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Question about clothing

post #1 of 6
Thread Starter 

I use ski socks, thermal underwear, gloves, ski pants, ski jacket, gloves and helm.


At the end of my ski trip I seem to have these two problems present:


1.My feet ( specialy toes ) and my hands and fingers are cold.


2. My back is wet


I feel warm all over the body apart from the parts described in point 1.


So why are these problems present and what do you suggest I do to change them?

post #2 of 6

Several things can cause cold feet in ski boots

1.  The boots are too big so you over-tighten the buckles to hold your foot down thus restricting blood flow

2.  The socks you have are too thick which restricts blood flow

3.  The liners are packed out and no longer have any insulation

4.  If your toes are white when you take off your boots, you have Reynaud's Syndrome and the only thing likely to help are boot heaters.


As for your hands, if your fingers turn white when your hands get cold, see #4 above.

1.  Try better quality gloves

2.  Try 3-finger gloves or mittens since they're warmer than gloves

3.  Try the hand warmer things you put in gloves or mittens.


I'm inclined to suspect Reynaud's.


Do you mean your back is wet inside the ski jacket?  If so, what kind is it?  Is it breathable and waterproof?  Is it insulated?  What do you wear under it?

post #3 of 6

By thermal underwear you are meaning synthetic or wool, correct?

What temperatures are you skiing in?

Have you tried chemical hand warmers in zippered glove pockets?

post #4 of 6
Thread Starter 

I didn't try chemichal hand warmers yet, I was skiint at around 0 temperature.


mt im not sure about white fingers and so, I will check next time. Not under the jacket, im wet under the thermal clothing, the skin itself from sweating.

post #5 of 6
Originally Posted by iLoveSkiing View PostNot under the jacket, im wet under the thermal clothing, the skin itself from sweating.

Sounds like your base layer is not wicking very well and the moisture is getting trapped under a poor breathing jacket.

post #6 of 6

Base layers should (ideally) be skin-tight.  If your lower-back is wet, your thermals may be too loose there and unable to wick since they're not touching.  If your whole back is wet, I would look into the material of the base-layer and the breathability midlayers/jacket.  Perhaps you need to remove a mid-layer to increase ventilation.  I try to be on the chilly side when standing around.  That way when you start moving you're not instantly overheating and sweating.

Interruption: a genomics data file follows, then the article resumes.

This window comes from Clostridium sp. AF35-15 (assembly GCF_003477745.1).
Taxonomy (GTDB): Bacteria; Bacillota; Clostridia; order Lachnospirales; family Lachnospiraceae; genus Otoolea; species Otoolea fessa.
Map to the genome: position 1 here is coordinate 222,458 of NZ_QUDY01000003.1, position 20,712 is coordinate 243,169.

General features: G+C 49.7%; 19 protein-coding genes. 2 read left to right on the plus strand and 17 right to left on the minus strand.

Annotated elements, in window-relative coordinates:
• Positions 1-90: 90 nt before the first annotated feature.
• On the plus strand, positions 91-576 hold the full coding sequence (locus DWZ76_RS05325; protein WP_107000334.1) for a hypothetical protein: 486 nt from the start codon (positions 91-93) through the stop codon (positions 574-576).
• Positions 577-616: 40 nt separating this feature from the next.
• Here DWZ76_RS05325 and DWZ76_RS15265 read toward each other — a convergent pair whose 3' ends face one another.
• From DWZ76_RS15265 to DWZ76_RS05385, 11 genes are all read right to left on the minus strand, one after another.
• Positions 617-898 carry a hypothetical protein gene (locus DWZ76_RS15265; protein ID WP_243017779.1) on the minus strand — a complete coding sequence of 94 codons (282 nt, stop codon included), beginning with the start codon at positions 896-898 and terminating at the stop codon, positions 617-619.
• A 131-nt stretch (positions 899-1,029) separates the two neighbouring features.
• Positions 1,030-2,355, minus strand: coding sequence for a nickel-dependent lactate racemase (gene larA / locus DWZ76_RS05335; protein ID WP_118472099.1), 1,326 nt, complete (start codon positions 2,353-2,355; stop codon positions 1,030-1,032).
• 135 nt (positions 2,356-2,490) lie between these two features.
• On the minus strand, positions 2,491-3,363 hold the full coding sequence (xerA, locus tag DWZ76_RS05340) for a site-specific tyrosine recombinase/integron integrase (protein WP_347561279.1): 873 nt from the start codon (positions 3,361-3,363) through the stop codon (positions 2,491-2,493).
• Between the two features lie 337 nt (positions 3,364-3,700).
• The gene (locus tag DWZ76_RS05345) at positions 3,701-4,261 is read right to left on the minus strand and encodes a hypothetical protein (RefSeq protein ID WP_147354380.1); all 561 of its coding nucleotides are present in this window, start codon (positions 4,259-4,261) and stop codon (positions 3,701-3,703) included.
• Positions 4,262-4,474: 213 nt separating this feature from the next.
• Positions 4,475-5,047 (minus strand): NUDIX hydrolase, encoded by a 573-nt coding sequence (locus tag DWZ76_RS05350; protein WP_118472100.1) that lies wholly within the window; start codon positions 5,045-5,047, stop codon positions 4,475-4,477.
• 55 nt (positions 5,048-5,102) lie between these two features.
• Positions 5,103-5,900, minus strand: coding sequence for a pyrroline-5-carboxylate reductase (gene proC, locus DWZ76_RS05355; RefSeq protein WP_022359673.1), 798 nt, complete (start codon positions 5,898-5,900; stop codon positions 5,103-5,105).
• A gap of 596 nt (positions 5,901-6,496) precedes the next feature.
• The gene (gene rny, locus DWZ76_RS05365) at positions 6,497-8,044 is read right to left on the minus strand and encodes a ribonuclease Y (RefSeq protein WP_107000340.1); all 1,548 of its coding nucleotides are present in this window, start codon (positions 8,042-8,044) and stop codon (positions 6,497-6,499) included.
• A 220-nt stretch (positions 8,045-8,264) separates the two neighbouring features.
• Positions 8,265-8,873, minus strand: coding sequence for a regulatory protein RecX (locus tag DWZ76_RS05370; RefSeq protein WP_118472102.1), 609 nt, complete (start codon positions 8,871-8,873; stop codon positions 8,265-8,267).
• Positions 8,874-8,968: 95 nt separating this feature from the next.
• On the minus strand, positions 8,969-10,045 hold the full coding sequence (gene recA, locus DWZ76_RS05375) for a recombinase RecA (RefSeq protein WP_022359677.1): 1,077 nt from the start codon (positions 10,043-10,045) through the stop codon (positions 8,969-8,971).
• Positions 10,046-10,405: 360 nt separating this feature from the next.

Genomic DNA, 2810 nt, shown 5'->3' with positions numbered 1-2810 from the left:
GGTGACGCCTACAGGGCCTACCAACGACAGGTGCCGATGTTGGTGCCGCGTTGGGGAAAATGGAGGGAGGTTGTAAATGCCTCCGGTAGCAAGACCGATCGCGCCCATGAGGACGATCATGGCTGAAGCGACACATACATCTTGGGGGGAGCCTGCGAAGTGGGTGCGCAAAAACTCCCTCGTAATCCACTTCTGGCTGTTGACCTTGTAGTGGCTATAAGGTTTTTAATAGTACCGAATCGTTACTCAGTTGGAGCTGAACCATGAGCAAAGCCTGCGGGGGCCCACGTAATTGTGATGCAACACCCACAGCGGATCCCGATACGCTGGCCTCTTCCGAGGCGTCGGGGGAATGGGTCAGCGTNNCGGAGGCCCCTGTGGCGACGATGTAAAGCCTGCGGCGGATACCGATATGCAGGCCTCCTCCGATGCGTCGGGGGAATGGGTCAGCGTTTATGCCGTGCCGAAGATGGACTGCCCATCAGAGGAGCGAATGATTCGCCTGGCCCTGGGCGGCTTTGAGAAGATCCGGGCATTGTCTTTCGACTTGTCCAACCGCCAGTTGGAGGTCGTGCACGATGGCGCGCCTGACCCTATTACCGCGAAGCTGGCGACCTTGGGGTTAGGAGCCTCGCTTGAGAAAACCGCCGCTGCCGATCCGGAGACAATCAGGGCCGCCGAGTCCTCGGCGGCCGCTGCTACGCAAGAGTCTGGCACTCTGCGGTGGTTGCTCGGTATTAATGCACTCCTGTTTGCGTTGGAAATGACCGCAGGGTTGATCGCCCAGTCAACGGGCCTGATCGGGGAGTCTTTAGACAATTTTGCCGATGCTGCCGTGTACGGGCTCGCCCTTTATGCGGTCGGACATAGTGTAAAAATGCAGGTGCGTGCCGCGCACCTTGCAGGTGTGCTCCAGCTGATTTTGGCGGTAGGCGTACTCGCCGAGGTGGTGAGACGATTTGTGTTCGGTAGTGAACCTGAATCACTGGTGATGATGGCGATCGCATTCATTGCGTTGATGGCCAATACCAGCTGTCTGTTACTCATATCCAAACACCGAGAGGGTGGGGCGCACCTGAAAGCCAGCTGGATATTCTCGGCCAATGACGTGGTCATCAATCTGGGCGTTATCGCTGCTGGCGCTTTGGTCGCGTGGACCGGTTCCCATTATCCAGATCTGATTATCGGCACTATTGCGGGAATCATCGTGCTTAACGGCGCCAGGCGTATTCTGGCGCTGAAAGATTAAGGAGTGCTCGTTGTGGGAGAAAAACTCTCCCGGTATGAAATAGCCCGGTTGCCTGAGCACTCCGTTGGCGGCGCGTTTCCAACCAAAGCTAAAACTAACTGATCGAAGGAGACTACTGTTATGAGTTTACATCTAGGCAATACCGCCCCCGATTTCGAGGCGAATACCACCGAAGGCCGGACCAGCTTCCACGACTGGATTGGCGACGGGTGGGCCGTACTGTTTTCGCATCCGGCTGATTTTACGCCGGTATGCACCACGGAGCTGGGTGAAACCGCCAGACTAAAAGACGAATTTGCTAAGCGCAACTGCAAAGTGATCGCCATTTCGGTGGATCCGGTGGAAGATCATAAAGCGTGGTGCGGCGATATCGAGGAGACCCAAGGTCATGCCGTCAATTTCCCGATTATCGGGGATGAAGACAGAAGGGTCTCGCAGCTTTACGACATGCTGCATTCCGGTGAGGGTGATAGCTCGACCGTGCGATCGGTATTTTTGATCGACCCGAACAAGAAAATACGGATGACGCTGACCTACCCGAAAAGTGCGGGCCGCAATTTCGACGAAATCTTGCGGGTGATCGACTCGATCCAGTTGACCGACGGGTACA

You may try drinking more water, and consuming more calories while exercising.  Dehydration can be a major issue and directly relates to vasoconstriction.  When your body decides to start conserving energy it can also start shutting down flow to the hands/feet as it maintains central-core priority.  Snack on high-calorie stuff and keep your metabolism high, and drink tons of water (hunger and thirst are both reduced by cold weather.)  You have to be proactive.


As a test, depending on your local weather, is to go out for long walk(or better yet, a run) some cold night, or a cold evening hike.  Get your blood pumping a bit.  Wear your ski clothes, but normal boots.  See if you still have foot issues when you're not using ski-boots.  Try with varying levels of clothing on, including on the hands.  Look for the signs of Reynaud's.  If you can go for a run in a pretty-cold environment in minimal clothing (base-layers, thin gloves, beanie, shorts, tennis shoes) while staying well-hydrated and not have issues then your heat-generation is okay and I'd look more closely at the gear.  I can play tennis (t-shirt and shorts) for hours in the 40s no problem once warmed up.  It was ~42 last Tuesday and I played for 2.5 hours (in the dark) but everyone is different.


If you go out well-hydrated and your run keeps you warm except for your hands/feet then that also gives you someplace to start.


But, personally, I would start with hydration and calories.  Those are cheap and easy to work on.

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